It is important to have an understanding of the basics about endometriosis because it will help women who suffer from this condition know what and why they need to keep healthy and do as much as possible to establish hormone balance.
This condition is on the increase, and there are many thoughts about this. We suspect that the high oestrogen levels in western women are a contributing factor. It can be hereditory (runs in families) and can have immune dysfunction involvement. And of course, stress and emotional issues are often involved.
But in all these possible causes, the common theme is a hormonal imbalance. And the good news is that you can do something about that and usually see beneficial improvements.
This is a common medical condition where the tissue of the lining of the uterus, called the ‘endometrium’, is found outside the uterus, affecting other organs in the pelvis such as the bowel or ovaries.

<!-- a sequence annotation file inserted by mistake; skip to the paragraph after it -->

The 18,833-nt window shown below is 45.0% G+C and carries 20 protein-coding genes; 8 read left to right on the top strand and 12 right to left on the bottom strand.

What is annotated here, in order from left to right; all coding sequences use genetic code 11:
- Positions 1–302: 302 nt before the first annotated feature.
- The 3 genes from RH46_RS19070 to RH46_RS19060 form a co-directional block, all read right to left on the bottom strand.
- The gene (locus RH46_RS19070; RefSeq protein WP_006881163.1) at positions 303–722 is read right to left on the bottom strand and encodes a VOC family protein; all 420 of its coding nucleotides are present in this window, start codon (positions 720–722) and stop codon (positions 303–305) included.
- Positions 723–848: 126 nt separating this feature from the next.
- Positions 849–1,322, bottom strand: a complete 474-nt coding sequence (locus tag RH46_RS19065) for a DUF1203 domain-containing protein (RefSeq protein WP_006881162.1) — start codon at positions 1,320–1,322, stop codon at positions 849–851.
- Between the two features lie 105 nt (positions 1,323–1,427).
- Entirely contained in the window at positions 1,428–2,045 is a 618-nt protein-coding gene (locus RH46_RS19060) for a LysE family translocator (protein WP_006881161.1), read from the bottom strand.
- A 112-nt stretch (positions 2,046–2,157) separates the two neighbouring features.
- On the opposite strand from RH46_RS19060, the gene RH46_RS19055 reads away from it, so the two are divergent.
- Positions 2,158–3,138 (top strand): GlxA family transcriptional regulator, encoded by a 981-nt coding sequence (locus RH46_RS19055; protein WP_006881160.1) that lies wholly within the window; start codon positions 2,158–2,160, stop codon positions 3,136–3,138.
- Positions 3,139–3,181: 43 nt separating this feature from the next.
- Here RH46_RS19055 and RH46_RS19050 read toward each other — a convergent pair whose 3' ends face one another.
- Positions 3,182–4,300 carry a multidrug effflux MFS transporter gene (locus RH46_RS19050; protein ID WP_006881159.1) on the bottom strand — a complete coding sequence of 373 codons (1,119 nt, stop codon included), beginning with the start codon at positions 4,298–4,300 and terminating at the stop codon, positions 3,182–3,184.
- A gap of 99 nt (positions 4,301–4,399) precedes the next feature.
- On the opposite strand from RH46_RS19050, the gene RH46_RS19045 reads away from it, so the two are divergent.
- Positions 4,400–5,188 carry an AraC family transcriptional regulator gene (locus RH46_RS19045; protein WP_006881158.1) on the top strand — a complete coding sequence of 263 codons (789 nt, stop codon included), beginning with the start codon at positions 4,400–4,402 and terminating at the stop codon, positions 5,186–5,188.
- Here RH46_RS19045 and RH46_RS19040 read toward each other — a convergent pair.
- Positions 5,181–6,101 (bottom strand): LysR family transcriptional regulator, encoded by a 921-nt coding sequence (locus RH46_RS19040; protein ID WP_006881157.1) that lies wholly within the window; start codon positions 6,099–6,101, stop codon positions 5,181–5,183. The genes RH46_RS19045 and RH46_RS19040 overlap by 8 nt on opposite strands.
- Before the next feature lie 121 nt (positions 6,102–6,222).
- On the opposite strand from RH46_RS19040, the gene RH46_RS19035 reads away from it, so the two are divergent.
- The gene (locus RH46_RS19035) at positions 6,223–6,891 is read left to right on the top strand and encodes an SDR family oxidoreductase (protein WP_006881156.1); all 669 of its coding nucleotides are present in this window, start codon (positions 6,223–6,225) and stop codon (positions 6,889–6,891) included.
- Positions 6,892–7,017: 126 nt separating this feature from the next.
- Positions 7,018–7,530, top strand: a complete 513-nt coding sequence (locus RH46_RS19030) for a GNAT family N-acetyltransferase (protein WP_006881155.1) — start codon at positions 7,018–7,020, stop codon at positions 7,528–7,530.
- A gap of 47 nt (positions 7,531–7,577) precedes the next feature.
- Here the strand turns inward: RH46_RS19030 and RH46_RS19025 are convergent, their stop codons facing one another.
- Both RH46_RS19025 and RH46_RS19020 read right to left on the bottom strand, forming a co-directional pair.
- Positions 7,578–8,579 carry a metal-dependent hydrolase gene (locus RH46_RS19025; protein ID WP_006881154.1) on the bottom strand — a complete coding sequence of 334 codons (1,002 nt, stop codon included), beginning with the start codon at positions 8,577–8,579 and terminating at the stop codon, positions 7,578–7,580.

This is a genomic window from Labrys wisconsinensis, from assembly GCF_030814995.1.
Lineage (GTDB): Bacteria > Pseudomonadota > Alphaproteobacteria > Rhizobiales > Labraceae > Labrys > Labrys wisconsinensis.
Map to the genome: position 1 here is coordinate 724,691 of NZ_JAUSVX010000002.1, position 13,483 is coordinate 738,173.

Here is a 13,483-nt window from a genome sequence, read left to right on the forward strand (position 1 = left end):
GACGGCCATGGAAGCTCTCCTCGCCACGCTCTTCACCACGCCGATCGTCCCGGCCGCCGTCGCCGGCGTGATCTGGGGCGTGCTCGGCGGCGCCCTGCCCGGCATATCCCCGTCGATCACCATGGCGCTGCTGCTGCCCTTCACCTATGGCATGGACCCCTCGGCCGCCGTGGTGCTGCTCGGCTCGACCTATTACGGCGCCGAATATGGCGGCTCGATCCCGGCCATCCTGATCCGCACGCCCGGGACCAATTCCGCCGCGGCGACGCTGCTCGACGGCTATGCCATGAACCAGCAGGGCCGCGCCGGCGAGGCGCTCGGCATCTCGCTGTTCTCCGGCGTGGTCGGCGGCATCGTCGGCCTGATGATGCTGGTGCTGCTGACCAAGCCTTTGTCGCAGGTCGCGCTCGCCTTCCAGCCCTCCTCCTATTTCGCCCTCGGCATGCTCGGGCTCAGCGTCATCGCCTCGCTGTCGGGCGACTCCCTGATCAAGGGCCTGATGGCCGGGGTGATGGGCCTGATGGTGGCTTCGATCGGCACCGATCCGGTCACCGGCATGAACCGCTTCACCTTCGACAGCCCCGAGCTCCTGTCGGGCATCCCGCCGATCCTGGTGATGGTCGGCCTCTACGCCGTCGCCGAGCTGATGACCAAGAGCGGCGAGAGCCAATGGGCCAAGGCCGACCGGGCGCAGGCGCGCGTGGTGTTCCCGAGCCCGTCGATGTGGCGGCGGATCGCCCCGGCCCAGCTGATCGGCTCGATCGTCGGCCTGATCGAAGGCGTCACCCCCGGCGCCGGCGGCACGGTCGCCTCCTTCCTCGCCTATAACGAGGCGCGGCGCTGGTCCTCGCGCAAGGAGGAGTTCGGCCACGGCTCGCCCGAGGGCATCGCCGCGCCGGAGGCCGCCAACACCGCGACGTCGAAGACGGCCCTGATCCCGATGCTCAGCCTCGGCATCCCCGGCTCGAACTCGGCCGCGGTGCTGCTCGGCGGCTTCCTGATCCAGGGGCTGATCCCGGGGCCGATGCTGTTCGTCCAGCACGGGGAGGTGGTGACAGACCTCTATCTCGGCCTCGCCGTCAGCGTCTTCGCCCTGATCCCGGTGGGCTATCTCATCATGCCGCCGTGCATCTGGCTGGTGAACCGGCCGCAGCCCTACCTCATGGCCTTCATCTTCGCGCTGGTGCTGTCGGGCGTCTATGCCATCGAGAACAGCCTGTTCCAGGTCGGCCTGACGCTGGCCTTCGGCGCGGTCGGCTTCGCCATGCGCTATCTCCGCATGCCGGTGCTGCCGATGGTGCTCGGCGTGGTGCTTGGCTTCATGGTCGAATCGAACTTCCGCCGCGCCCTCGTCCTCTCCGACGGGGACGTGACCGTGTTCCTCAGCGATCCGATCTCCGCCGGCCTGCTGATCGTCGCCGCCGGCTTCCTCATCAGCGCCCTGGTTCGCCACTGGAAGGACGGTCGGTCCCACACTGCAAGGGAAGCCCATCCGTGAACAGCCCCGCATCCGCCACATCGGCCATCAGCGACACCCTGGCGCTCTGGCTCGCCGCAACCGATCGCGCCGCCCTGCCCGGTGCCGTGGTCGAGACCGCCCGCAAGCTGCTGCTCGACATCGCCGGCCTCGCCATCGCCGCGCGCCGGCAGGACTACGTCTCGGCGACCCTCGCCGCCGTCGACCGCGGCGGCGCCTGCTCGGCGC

This condition usually develops in women of reproductive age.
Most endometrial tissue is found on structures in the pelvic cavity: ovaries, fallopian tubes, the front and back of the uterus, uterine ligaments, intestines and the bladder.
It may spread to the cervix and vagina or to sites of a surgical abdominal incision.
This condition can lead to serious health problems, primarily pain and infertility.
It is the most common gynaecological problem after fibroids. The National
Endometriosis Society estimates that between 1.5 and 2 million women in
Britain have endometriosis. In the US, that number is closer to 5
million. Up to 10% of Australian women suffer from this condition.